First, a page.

As a rising sophomore with a transcript that glaringly read “Undecided” across the very top, I realized I still had absolutely no idea what I wanted to do with my life. I felt overwhelming pressures to pursue a degree grounded in some facet of business despite my underlying passion for writing. Finally, after enduring torturous hours of finance and accounting classes, I took a leap of faith and committed to the pursuit of using the written word to make a difference. After falling in love with a completely different course load than what I’d been accustomed to, I can clearly see many of the blunders that I made — and how I should have acted sooner. But despite immersing myself into my new classes, I still didn’t know what type of writer I wanted to be. I immediately applied for the sports editor position for my university’s newspaper. And while this role enabled me to acquire invaluable experience as a journalist, I came to the realization that if I truly wanted to feel 100% confident in the avenue I would eventually dedicate my life to, I had to experience a writing that I believe generates a greater impact.
I was fortunate to receive a summer internship offer at R&J Strategic Communications, and I accepted the role with virtually no prior knowledge about the industry. I knew R&J masterfully delivers services tailored to support each particular client — with industries ranging from commercial real estate to technology to healthcare agencies — but that was the extent of it. I was and still am the inexperienced apprentice at the bottom of the totem pole. But after just four short weeks of contributing anything I can to the professionals who possess years of experience under their belts, I feel certain that the effective communication strategies enlisted every day at this industry represent the ideal that attracted me to writing in the first place: using written words to influence change.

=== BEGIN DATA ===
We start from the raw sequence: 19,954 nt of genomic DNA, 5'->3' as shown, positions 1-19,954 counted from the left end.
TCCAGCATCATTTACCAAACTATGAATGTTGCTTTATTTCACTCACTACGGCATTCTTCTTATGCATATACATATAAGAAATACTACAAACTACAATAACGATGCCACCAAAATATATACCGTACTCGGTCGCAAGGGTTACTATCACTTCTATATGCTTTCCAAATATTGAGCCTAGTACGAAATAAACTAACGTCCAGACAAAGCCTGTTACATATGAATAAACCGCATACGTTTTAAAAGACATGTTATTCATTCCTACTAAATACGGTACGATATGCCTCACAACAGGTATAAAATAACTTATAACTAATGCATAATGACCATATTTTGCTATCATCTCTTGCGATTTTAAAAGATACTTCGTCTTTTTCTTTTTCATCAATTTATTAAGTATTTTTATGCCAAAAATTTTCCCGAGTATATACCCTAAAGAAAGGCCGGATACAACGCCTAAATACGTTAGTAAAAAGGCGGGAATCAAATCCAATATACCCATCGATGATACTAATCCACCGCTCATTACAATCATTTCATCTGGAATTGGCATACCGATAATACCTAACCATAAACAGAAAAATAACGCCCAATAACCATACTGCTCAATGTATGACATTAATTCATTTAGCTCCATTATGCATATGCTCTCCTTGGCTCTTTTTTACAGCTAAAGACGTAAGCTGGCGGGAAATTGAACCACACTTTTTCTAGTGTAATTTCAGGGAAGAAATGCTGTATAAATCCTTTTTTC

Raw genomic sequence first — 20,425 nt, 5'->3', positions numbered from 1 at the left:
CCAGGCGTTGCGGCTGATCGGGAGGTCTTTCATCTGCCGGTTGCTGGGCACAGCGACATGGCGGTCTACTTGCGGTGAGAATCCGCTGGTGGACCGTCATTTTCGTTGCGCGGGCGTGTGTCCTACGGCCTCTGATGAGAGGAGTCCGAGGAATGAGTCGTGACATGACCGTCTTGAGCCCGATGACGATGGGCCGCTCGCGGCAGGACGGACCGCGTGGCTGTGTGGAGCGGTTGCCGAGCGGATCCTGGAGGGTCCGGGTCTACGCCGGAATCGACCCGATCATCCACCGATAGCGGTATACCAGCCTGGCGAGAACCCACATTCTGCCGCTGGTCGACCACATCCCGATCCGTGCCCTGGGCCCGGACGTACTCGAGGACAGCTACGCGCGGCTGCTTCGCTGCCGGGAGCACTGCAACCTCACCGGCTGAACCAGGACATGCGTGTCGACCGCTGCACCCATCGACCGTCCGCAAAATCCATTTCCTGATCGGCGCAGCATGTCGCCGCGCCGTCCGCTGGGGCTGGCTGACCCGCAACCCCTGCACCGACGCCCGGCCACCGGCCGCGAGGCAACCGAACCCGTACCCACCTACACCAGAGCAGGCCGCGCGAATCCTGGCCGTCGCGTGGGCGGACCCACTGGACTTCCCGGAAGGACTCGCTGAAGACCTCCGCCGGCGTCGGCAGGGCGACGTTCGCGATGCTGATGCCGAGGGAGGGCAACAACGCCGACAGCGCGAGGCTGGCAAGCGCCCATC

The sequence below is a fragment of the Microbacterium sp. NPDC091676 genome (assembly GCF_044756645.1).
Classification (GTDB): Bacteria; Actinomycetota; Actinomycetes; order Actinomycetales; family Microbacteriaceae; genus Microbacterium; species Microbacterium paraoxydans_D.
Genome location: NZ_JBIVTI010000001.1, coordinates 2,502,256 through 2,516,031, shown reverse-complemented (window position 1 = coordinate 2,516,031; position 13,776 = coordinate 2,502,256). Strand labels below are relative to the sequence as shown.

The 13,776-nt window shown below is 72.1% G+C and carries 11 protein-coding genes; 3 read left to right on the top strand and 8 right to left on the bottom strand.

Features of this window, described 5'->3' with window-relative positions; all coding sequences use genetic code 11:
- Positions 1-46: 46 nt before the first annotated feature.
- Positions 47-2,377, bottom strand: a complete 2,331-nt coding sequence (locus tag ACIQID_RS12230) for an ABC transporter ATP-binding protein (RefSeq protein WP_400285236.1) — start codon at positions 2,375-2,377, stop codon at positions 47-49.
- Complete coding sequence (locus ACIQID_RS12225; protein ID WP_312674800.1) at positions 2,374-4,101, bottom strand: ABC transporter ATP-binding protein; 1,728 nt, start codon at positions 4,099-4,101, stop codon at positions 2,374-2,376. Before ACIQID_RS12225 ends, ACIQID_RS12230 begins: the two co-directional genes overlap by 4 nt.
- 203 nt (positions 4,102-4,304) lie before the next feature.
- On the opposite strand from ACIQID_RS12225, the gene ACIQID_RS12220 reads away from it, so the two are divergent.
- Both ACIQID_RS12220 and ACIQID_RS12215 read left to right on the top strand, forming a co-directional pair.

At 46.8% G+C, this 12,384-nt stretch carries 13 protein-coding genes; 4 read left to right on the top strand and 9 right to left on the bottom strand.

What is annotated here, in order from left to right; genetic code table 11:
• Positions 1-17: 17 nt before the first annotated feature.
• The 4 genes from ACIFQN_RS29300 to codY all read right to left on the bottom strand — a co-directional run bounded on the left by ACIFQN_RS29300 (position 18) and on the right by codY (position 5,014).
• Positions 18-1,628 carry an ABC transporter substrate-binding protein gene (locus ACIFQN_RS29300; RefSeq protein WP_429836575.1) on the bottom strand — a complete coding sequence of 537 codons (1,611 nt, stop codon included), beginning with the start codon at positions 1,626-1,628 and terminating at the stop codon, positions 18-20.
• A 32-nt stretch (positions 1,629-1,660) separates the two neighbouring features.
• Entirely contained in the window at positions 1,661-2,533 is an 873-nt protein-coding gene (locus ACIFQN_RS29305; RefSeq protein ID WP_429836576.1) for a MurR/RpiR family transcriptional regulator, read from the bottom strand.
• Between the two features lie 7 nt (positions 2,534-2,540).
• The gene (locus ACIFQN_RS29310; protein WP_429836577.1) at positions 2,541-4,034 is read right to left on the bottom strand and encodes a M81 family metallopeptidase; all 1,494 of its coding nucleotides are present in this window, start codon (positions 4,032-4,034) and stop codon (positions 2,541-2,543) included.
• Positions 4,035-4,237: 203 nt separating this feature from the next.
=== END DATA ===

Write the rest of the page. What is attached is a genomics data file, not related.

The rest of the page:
Despite the blatant differences between the role of a sports editor of a small private institution and that of an intern at a celebrated full service integrated marketing and public relations agency, I have come to recognize glaring similarities between the two.
- Two-way communication with the public
Both journalism and PR positions require professionals to speak to their audiences/clients in a comprehensive, thoughtful way. It’s the driving force in both organizations. But this communication is a two-way street — members of both industries need to actively listen to and accept feedback from their audiences in order to generate the most effective material.
- Foster credibility and trust
An industry that doesn’t possess the trust of its clients or audience will never amount to success. Both positions require a commitment to the truth. The content journalists present in their work has to be fact-checked several times before its publication so as to avoid inaccuracies and subsequent lack of faith from readers. Similarly, PR professionals must develop a relationship founded upon mutual trust with their clients in order to persuade their target audiences to support a particular topic or organization.
- Tell stories in a way that makes a difference
Perhaps the most important similarity, and definitely the most compelling, is the shared passion of both industry types to influence change. Finding and telling a good story that will elicit a response from readers is a fundamental component of writing, regardless of the avenue in which it exists. Individuals pursue a career in writing because they have a hunger for engaging audiences with interesting stories.
My love for journalism will never falter, and I’m grateful for the edge in my writing I derived from having worked for my university’s newspaper. With that being said, the experience I’ve already gained in the limited time I’ve worked under the superior leadership of the professionals at R&J has granted me with confidence that a career in PR will enable me to take my passion for writing to the next level.